Technosexuals and their Mechanical Brides

Wired describes the new documentary, The Mechanical Bride, as a “moving, weirdly human exploration of artificial companionship.”  Directed by Allison de Fren, explores the range of mechanical brides, from robots to Real Dolls (NSFW), and the “technosexuals who love them.” I can’t wait to see it.


Bonus clip:

The Mechanical Bride will be screened at the Fantasia International Film Festival in Montreal (July 19-August 7).


Lisa Wade is a professor of sociology at Occidental College. You can follow her on Twitter and Facebook.

(View original at http://thesocietypages.org/socimages)

Sociological Images

Technosexuals and their Mechanical Brides

Wired describes the new documentary, The Mechanical Bride, as a “moving, weirdly human exploration of artificial companionship.”  Directed by Allison de Fren, explores the range of mechanical brides, from robots to Real Dolls (NSFW), and the “technosexuals who love them.” I can’t wait to see it.


Bonus clip:

The Mechanical Bride will be screened at the Fantasia International Film Festival in Montreal (July 19-August 7).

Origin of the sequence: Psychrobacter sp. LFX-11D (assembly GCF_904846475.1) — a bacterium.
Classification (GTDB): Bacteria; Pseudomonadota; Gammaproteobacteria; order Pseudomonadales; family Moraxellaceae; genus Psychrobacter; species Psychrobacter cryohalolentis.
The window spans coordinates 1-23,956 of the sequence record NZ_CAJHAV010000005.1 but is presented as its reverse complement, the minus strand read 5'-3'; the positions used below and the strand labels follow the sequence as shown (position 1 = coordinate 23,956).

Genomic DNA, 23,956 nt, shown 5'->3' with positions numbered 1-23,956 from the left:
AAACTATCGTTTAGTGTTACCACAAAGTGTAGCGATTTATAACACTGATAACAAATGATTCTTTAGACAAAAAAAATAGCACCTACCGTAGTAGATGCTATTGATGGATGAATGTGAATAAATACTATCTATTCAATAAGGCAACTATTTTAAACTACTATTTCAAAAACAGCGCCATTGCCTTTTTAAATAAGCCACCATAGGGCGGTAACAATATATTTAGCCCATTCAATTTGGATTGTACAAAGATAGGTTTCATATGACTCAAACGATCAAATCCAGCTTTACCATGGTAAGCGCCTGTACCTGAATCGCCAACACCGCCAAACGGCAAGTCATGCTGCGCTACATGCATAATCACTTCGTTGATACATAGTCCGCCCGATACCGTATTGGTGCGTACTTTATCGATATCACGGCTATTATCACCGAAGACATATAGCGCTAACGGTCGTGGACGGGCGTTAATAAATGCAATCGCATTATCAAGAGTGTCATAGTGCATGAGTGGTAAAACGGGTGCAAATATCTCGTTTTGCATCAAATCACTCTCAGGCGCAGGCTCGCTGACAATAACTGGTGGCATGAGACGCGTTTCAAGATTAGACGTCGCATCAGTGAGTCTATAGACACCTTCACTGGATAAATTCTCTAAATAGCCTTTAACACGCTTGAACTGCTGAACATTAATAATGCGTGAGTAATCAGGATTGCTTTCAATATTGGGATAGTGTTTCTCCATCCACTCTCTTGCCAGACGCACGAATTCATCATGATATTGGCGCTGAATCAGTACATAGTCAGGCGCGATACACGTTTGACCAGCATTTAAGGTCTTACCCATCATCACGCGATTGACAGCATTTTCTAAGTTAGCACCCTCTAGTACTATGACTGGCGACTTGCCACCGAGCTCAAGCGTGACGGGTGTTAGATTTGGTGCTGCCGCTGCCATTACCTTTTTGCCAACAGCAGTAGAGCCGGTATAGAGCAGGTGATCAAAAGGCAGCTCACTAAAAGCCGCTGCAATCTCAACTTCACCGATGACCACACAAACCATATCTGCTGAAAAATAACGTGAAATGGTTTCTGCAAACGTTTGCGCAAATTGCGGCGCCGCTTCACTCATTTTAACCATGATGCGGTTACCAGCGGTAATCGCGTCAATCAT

Lisa Wade is a professor of sociology at Occidental College. You can follow her on Twitter and Facebook.

(View original at http://thesocietypages.org/socimages)

Sociological Images

Why You’re Different, Ctd

Helmet Wally-the-basset Beakers

A reader writes:

What is apparent to me is that the Dish is fast becoming an important source of news in general, akin to what network news was in its heyday.  Yes, the news on the Dish is filtered through a bias, but can anyone doubt the importance of the topics that are covered?  One crucial difference with the old network news model is that there is thoughtful feedback from readers (again, filtered and edited) so that the news coverage continues and evolves.  You have agreed to not be the last word on every subject, and for that we are grateful and more enlightened. You have shown that a lively blog can do without the histrionics, and can be successful by treating its audience with respect.  What a novel concept.

Another notes, "That 16.2 minutes of average reading time is without support from a comments section - the great time-sucker (and discourse-poisoner) of the blogosphere." Another:

Loved reading the Beast's summary of the Dish readership. It certainly tallies with my own experience. I have the Dish bookmarked and I spend at least 15 minutes a day reading it, often more. For me, the Dish is so successful because it perfectly blends three needs.